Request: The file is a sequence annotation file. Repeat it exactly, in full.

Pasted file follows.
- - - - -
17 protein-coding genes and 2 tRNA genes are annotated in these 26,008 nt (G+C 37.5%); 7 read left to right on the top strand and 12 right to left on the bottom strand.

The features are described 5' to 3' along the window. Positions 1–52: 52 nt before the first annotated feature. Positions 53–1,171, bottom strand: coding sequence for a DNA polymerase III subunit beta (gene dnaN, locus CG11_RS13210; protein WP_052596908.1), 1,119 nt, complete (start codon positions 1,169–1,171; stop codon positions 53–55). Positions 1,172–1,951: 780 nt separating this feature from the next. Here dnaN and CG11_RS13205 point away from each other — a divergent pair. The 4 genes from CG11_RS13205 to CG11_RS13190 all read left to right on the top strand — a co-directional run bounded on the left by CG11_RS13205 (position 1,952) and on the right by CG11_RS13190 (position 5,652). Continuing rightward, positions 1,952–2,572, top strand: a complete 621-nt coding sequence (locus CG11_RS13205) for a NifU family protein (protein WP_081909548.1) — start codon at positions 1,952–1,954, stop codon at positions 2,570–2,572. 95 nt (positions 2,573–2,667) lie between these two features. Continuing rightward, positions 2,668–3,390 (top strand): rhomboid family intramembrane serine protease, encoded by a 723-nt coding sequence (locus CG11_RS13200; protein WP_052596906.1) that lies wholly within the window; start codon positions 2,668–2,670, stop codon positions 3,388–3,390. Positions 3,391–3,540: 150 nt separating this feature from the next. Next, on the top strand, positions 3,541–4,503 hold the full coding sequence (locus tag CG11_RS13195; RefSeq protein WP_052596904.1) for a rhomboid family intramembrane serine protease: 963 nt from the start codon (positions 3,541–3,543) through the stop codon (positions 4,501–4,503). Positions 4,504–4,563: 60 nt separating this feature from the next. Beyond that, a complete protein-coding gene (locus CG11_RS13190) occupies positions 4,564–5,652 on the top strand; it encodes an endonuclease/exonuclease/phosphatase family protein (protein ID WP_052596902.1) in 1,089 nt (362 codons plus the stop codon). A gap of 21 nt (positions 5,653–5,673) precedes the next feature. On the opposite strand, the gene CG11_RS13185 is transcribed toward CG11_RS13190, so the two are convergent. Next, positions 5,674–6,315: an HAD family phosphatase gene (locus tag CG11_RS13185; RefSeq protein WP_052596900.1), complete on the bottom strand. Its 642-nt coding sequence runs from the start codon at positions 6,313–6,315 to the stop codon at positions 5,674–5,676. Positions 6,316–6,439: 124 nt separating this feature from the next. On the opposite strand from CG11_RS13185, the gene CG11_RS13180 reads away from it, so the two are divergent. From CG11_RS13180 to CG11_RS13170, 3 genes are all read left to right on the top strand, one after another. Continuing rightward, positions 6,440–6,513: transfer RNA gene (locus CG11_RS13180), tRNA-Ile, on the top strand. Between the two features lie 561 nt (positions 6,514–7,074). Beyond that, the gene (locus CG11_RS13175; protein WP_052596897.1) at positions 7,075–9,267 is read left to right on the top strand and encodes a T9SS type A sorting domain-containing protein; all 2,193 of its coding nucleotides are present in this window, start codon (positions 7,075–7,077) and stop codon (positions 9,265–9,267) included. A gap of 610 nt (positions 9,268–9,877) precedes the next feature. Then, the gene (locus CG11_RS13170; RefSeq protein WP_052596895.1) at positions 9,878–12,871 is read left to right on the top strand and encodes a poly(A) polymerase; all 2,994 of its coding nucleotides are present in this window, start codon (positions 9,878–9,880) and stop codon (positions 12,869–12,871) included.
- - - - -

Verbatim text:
17 protein-coding genes and 2 tRNA genes are annotated in these 26,008 nt (G+C 37.5%); 7 read left to right on the top strand and 12 right to left on the bottom strand.

The features are described 5' to 3' along the window. Positions 1–52: 52 nt before the first annotated feature. Positions 53–1,171, bottom strand: coding sequence for a DNA polymerase III subunit beta (gene dnaN, locus CG11_RS13210; protein WP_052596908.1), 1,119 nt, complete (start codon positions 1,169–1,171; stop codon positions 53–55). Positions 1,172–1,951: 780 nt separating this feature from the next. Here dnaN and CG11_RS13205 point away from each other — a divergent pair. The 4 genes from CG11_RS13205 to CG11_RS13190 all read left to right on the top strand — a co-directional run bounded on the left by CG11_RS13205 (position 1,952) and on the right by CG11_RS13190 (position 5,652). Continuing rightward, positions 1,952–2,572, top strand: a complete 621-nt coding sequence (locus CG11_RS13205) for a NifU family protein (protein WP_081909548.1) — start codon at positions 1,952–1,954, stop codon at positions 2,570–2,572. 95 nt (positions 2,573–2,667) lie between these two features. Continuing rightward, positions 2,668–3,390 (top strand): rhomboid family intramembrane serine protease, encoded by a 723-nt coding sequence (locus CG11_RS13200; protein WP_052596906.1) that lies wholly within the window; start codon positions 2,668–2,670, stop codon positions 3,388–3,390. Positions 3,391–3,540: 150 nt separating this feature from the next. Next, on the top strand, positions 3,541–4,503 hold the full coding sequence (locus tag CG11_RS13195; RefSeq protein WP_052596904.1) for a rhomboid family intramembrane serine protease: 963 nt from the start codon (positions 3,541–3,543) through the stop codon (positions 4,501–4,503). Positions 4,504–4,563: 60 nt separating this feature from the next. Beyond that, a complete protein-coding gene (locus CG11_RS13190) occupies positions 4,564–5,652 on the top strand; it encodes an endonuclease/exonuclease/phosphatase family protein (protein ID WP_052596902.1) in 1,089 nt (362 codons plus the stop codon). A gap of 21 nt (positions 5,653–5,673) precedes the next feature. On the opposite strand, the gene CG11_RS13185 is transcribed toward CG11_RS13190, so the two are convergent. Next, positions 5,674–6,315: an HAD family phosphatase gene (locus tag CG11_RS13185; RefSeq protein WP_052596900.1), complete on the bottom strand. Its 642-nt coding sequence runs from the start codon at positions 6,313–6,315 to the stop codon at positions 5,674–5,676. Positions 6,316–6,439: 124 nt separating this feature from the next. On the opposite strand from CG11_RS13185, the gene CG11_RS13180 reads away from it, so the two are divergent. From CG11_RS13180 to CG11_RS13170, 3 genes are all read left to right on the top strand, one after another. Continuing rightward, positions 6,440–6,513: transfer RNA gene (locus CG11_RS13180), tRNA-Ile, on the top strand. Between the two features lie 561 nt (positions 6,514–7,074). Beyond that, the gene (locus CG11_RS13175; protein WP_052596897.1) at positions 7,075–9,267 is read left to right on the top strand and encodes a T9SS type A sorting domain-containing protein; all 2,193 of its coding nucleotides are present in this window, start codon (positions 7,075–7,077) and stop codon (positions 9,265–9,267) included. A gap of 610 nt (positions 9,268–9,877) precedes the next feature. Then, the gene (locus CG11_RS13170; RefSeq protein WP_052596895.1) at positions 9,878–12,871 is read left to right on the top strand and encodes a poly(A) polymerase; all 2,994 of its coding nucleotides are present in this window, start codon (positions 9,878–9,880) and stop codon (positions 12,869–12,871) included.